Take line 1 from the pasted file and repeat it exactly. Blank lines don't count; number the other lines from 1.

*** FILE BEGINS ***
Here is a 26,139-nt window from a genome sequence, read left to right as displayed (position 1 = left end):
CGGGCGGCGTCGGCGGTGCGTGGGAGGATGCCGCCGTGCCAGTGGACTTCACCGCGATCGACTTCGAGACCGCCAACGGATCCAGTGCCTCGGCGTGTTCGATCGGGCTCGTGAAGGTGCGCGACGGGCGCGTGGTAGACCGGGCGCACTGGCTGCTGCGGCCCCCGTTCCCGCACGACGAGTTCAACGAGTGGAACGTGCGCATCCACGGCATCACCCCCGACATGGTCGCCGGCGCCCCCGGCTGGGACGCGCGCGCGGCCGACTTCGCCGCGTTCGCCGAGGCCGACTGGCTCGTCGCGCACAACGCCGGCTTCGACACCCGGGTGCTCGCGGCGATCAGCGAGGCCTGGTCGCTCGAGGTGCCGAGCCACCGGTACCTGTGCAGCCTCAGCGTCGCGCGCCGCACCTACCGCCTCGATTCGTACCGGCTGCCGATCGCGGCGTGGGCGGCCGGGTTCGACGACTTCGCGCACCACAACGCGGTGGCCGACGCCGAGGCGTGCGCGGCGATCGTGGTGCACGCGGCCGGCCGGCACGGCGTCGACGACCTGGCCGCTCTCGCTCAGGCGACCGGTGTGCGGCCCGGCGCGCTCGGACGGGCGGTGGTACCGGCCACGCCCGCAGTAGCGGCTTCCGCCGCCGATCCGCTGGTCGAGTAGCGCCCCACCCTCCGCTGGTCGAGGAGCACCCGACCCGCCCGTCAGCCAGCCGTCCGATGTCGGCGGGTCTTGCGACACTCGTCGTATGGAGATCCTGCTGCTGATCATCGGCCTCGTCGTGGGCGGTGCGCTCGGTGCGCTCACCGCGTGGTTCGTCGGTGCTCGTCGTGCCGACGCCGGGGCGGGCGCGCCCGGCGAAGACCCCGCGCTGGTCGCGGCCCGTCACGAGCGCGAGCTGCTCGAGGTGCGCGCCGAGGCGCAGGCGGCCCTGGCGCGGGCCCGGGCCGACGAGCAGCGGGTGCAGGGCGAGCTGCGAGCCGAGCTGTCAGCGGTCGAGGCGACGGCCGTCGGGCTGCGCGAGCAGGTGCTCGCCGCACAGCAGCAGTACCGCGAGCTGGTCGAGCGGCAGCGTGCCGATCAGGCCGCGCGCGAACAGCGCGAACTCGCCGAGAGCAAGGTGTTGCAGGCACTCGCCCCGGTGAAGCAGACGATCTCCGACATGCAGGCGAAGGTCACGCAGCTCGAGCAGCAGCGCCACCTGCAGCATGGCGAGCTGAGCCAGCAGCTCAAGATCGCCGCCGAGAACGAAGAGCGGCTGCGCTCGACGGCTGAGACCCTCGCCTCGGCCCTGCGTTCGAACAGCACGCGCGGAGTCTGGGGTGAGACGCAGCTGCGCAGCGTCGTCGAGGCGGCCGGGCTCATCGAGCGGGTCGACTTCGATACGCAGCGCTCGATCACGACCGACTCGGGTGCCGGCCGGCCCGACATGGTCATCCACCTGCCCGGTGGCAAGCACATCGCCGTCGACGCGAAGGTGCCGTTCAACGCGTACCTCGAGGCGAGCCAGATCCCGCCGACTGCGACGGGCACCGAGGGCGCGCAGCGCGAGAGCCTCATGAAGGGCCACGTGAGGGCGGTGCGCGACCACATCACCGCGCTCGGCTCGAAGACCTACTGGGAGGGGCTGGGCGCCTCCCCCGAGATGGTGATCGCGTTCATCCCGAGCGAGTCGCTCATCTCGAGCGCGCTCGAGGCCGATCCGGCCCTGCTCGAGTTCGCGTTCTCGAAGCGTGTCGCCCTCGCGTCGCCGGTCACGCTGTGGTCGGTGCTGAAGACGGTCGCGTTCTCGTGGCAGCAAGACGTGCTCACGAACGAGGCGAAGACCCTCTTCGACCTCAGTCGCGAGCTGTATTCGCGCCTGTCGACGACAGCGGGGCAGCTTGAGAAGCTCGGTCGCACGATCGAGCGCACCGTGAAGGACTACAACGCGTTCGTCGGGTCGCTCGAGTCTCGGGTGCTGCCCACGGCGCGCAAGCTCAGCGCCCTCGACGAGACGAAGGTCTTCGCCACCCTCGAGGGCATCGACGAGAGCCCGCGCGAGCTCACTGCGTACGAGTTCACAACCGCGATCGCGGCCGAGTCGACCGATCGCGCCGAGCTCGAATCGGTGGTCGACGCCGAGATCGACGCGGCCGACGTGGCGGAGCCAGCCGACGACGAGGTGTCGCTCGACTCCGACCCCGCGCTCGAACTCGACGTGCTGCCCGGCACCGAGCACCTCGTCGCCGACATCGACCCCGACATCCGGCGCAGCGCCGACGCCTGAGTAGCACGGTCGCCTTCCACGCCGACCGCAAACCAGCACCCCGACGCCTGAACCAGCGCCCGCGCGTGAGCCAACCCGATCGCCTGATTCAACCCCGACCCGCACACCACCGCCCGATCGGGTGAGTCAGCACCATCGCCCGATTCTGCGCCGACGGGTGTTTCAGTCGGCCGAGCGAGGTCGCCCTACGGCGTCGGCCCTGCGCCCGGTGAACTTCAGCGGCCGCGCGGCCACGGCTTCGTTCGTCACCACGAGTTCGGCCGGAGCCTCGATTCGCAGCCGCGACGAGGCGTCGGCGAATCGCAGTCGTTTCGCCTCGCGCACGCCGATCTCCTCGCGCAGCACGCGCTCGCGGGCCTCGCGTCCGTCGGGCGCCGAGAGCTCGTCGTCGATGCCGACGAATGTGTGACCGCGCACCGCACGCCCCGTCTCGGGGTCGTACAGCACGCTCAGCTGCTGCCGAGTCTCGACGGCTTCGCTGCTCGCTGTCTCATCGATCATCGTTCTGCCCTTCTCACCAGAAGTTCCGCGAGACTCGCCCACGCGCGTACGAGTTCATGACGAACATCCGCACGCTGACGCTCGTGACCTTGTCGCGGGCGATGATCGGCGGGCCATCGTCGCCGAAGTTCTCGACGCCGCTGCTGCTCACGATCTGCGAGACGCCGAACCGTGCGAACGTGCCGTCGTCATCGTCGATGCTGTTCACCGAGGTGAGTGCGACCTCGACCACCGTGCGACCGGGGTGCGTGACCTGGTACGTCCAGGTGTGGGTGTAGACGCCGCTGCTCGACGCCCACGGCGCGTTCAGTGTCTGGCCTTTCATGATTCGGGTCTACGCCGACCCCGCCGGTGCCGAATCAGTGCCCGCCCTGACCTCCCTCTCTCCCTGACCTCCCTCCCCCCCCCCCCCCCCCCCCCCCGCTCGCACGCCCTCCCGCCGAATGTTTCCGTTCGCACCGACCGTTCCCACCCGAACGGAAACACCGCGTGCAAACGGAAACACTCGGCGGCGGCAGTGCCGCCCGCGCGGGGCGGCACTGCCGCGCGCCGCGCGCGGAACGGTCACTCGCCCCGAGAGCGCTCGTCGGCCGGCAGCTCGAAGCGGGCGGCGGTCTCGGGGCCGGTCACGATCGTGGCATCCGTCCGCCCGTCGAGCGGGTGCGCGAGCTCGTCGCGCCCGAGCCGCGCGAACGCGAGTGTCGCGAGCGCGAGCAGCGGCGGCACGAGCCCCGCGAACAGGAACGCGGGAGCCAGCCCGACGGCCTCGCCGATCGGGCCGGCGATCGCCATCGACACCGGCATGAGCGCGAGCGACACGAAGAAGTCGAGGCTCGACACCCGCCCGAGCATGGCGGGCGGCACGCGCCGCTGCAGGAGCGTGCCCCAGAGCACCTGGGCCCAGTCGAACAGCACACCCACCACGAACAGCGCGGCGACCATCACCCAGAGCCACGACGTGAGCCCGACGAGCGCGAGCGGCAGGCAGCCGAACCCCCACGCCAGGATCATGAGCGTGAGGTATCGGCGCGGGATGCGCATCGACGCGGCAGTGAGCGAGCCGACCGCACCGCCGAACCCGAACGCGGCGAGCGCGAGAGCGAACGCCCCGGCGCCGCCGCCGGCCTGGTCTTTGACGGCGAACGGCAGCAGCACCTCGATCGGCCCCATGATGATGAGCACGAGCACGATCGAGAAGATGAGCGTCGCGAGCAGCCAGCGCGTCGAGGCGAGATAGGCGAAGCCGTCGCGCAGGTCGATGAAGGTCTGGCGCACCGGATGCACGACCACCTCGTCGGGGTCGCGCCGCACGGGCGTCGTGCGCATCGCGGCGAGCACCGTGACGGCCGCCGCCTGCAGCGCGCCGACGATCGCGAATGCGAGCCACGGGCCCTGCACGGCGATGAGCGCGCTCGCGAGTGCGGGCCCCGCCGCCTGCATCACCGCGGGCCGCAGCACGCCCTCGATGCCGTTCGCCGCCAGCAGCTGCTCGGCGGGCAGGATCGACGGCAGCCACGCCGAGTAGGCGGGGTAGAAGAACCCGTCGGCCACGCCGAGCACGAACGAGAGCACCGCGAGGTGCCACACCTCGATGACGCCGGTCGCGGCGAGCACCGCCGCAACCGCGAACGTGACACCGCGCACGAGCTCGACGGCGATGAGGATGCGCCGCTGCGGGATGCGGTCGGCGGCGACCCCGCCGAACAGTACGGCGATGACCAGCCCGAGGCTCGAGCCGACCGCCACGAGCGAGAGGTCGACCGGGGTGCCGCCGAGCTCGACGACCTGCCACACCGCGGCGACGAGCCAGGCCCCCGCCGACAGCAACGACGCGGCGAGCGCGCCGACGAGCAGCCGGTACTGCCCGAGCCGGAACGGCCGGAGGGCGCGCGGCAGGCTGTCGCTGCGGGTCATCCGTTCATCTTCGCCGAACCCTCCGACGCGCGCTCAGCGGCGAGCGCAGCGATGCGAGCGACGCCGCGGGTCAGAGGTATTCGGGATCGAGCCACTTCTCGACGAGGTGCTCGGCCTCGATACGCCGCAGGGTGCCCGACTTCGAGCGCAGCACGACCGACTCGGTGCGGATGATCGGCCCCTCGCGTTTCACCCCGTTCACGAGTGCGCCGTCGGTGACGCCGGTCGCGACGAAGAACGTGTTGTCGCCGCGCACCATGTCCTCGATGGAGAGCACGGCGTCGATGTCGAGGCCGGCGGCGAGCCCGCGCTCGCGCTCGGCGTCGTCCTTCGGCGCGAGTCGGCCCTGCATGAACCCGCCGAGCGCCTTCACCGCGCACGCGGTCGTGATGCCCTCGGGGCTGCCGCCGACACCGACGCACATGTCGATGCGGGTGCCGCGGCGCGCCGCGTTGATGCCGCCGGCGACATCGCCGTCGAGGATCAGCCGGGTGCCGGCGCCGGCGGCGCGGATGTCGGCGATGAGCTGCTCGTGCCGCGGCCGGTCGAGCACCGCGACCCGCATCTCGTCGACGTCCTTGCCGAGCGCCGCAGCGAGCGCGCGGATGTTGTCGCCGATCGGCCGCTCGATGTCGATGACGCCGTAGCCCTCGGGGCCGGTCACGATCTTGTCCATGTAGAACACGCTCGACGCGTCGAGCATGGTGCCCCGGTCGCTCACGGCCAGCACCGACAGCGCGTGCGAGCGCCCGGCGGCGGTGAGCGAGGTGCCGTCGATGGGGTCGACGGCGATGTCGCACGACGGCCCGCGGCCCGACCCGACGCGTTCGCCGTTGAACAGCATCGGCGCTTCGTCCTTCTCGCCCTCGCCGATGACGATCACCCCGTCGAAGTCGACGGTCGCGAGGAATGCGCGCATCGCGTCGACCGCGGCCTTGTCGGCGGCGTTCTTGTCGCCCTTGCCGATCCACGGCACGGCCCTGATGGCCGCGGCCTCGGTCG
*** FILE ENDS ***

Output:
Here is a 26,139-nt window from a genome sequence, read left to right as displayed (position 1 = left end):